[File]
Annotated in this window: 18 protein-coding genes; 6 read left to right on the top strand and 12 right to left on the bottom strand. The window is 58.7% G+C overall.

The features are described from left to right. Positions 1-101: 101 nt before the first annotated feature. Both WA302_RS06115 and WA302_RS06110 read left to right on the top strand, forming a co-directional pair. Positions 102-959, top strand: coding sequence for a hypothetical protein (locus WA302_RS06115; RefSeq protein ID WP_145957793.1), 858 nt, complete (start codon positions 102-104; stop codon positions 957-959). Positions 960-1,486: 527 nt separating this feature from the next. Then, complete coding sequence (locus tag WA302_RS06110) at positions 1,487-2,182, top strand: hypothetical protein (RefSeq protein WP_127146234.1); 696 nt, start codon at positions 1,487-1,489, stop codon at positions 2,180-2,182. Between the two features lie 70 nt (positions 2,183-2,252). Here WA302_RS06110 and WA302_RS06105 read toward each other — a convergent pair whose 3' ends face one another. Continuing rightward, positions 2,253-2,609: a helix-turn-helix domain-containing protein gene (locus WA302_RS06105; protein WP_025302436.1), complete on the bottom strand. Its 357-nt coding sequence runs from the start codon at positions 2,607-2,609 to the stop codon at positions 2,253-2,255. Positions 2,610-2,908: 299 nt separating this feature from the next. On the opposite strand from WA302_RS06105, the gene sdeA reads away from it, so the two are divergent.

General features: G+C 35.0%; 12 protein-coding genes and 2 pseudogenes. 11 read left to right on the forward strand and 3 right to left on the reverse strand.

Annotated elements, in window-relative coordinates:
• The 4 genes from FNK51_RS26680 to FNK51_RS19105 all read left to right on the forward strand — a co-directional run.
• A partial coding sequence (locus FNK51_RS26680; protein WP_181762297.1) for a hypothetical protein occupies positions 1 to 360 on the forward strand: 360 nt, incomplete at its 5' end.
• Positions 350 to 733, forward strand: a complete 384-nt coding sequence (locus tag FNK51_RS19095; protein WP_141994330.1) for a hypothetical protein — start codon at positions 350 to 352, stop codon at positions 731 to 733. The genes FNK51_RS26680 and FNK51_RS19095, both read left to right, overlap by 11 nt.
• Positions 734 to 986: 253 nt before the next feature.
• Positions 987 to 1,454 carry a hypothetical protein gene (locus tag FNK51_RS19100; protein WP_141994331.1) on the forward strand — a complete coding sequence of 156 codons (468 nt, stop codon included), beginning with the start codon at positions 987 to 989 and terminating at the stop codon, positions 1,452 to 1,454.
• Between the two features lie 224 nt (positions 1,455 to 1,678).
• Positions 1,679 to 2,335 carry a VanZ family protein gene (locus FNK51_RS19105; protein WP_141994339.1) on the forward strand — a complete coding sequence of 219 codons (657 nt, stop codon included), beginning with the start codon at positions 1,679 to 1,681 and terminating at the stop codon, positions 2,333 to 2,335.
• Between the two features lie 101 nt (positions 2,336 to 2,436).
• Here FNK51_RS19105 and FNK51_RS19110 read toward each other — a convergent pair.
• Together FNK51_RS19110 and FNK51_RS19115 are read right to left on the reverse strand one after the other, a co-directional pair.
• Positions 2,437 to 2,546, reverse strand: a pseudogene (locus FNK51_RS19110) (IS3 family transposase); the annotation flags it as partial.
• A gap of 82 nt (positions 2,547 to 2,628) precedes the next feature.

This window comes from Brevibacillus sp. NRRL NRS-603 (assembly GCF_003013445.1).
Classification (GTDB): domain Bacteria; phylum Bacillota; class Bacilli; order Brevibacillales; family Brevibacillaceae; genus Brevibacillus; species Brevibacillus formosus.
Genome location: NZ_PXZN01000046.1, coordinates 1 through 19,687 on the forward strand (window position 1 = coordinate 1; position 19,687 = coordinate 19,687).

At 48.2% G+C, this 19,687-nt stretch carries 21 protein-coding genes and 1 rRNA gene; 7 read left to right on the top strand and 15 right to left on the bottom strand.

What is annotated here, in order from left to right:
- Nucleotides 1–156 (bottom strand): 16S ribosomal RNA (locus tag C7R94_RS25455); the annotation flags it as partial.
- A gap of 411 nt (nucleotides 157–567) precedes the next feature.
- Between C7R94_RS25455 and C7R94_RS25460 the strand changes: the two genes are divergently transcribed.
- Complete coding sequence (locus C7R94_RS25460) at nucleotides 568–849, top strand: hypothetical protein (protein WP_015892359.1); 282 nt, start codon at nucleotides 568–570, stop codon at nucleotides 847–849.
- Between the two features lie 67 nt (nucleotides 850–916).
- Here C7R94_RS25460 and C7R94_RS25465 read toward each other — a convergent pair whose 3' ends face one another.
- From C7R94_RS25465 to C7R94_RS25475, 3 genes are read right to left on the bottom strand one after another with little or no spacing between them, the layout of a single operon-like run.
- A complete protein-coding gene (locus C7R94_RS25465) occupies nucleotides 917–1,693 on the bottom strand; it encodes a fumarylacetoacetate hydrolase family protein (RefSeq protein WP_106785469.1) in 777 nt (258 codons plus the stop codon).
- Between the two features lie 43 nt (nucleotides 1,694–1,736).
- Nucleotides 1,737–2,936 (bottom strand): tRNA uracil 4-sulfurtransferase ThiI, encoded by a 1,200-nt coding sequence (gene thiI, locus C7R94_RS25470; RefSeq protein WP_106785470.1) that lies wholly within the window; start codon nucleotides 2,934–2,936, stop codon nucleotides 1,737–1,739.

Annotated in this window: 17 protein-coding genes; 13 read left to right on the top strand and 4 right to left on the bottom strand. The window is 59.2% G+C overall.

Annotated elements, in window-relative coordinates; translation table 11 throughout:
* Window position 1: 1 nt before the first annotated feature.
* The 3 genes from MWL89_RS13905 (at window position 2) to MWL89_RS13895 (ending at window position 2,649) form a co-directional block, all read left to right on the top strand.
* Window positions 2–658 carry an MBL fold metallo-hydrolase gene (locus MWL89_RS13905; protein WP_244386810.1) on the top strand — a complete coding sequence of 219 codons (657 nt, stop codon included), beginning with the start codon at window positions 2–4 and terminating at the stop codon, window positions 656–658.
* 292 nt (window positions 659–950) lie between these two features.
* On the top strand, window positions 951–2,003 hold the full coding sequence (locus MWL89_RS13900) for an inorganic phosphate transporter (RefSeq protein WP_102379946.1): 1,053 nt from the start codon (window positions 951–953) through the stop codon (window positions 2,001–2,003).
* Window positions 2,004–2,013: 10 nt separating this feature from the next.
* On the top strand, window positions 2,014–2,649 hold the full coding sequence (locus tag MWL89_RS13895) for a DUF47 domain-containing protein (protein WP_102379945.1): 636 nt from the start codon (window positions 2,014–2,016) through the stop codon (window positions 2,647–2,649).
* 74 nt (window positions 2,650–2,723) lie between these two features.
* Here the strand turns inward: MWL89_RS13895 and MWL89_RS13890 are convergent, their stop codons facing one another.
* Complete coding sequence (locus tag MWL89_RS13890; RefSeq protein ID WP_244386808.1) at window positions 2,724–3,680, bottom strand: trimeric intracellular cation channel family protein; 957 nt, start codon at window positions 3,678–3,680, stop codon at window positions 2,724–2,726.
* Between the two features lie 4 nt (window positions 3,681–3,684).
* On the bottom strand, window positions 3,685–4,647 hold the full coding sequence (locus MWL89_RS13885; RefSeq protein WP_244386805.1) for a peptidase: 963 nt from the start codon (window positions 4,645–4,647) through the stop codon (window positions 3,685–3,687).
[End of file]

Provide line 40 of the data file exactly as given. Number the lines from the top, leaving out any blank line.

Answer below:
* On the top strand, window positions 2,014–2,649 hold the full coding sequence (locus tag MWL89_RS13895) for a DUF47 domain-containing protein (protein WP_102379945.1): 636 nt from the start codon (window positions 2,014–2,016) through the stop codon (window positions 2,647–2,649).